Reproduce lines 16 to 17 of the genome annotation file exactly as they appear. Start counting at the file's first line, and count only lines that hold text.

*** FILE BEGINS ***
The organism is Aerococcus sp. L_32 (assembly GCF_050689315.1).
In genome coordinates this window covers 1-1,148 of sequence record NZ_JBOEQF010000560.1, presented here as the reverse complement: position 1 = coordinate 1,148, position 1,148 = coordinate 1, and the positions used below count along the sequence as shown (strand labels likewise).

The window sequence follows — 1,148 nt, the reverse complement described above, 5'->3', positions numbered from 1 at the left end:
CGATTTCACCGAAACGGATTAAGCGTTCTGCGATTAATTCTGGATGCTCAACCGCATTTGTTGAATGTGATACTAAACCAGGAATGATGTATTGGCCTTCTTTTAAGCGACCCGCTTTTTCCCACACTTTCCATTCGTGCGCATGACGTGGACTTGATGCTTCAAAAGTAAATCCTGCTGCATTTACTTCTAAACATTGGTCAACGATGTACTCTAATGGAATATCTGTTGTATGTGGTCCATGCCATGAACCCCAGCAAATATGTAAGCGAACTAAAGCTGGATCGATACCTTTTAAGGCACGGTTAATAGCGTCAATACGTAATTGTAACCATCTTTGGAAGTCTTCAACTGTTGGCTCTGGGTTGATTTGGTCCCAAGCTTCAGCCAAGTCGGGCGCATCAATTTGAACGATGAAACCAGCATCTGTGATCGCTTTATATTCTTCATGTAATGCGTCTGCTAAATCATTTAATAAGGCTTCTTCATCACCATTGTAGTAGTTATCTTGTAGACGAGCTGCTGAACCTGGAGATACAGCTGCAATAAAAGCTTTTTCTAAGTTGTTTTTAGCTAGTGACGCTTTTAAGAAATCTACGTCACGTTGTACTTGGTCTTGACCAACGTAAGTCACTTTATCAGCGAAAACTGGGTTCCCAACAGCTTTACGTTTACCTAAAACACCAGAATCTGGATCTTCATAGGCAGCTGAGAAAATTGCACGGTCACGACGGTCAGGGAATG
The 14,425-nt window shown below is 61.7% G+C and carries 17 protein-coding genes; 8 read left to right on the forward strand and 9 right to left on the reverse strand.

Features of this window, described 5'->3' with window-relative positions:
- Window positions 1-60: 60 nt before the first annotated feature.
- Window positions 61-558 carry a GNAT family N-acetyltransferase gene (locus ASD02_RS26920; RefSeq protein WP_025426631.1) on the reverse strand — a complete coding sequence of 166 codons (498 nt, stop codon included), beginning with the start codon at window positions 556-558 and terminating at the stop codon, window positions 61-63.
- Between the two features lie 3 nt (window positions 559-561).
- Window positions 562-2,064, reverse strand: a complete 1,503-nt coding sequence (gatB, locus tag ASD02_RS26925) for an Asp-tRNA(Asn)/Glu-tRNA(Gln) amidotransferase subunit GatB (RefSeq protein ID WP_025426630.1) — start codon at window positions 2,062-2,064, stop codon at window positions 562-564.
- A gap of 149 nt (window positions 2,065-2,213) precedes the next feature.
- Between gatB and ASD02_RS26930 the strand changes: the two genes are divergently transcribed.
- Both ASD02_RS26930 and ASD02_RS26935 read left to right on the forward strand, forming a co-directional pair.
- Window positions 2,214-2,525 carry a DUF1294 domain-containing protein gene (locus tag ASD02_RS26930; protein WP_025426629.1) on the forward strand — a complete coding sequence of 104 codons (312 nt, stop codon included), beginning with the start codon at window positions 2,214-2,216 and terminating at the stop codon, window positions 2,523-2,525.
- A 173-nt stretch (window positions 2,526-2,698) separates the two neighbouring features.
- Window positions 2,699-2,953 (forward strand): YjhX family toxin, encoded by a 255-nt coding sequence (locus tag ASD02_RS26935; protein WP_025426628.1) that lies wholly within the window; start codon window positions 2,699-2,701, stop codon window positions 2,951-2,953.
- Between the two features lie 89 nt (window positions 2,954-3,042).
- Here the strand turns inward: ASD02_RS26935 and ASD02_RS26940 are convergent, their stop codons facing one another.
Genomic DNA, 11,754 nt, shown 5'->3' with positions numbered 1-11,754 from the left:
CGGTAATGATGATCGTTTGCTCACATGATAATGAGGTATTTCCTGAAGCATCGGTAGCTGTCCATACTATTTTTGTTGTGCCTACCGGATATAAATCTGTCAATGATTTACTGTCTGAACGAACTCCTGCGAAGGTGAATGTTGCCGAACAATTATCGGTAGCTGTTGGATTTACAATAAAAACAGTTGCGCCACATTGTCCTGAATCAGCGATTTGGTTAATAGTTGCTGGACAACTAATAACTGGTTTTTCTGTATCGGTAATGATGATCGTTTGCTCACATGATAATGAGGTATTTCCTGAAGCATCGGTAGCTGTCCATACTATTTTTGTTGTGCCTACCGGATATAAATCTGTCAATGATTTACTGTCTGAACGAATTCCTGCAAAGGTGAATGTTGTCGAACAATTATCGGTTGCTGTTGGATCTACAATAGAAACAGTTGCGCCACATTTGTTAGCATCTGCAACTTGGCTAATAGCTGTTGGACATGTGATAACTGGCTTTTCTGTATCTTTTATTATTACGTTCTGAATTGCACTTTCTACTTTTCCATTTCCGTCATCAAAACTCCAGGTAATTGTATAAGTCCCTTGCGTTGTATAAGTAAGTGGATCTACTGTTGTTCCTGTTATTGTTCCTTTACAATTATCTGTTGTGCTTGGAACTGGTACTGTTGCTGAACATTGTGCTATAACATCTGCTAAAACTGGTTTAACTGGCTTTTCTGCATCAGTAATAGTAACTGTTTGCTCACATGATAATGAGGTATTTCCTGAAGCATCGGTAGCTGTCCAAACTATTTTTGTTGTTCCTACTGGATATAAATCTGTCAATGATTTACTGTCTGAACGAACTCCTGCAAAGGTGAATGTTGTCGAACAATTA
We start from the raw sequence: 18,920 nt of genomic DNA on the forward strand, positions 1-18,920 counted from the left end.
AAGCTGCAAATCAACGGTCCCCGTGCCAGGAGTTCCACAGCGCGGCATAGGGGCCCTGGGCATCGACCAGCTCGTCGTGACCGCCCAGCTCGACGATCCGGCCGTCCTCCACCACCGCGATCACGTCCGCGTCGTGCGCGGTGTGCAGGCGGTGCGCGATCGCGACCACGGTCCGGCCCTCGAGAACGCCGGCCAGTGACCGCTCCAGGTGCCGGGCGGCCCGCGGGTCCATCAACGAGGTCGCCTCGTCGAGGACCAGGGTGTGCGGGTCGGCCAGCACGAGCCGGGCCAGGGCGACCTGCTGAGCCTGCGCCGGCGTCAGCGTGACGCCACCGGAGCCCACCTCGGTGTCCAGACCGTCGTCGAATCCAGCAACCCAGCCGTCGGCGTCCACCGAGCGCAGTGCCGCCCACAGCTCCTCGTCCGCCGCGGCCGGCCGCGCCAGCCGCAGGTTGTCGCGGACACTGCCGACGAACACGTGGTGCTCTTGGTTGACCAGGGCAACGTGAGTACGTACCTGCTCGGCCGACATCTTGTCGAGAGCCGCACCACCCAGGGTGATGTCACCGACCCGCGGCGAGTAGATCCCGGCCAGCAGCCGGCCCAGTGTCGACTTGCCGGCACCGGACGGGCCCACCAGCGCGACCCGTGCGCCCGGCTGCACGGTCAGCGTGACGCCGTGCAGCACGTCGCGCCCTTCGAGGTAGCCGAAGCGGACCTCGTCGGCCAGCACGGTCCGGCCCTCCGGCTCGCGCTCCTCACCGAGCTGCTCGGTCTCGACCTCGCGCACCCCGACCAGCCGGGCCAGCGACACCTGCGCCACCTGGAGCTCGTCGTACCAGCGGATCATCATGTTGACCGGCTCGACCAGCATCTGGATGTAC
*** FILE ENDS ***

- Window positions 2,699-2,953 (forward strand): YjhX family toxin, encoded by a 255-nt coding sequence (locus tag ASD02_RS26935; protein WP_025426628.1) that lies wholly within the window; start codon window positions 2,699-2,701, stop codon window positions 2,951-2,953.
- Between the two features lie 89 nt (window positions 2,954-3,042).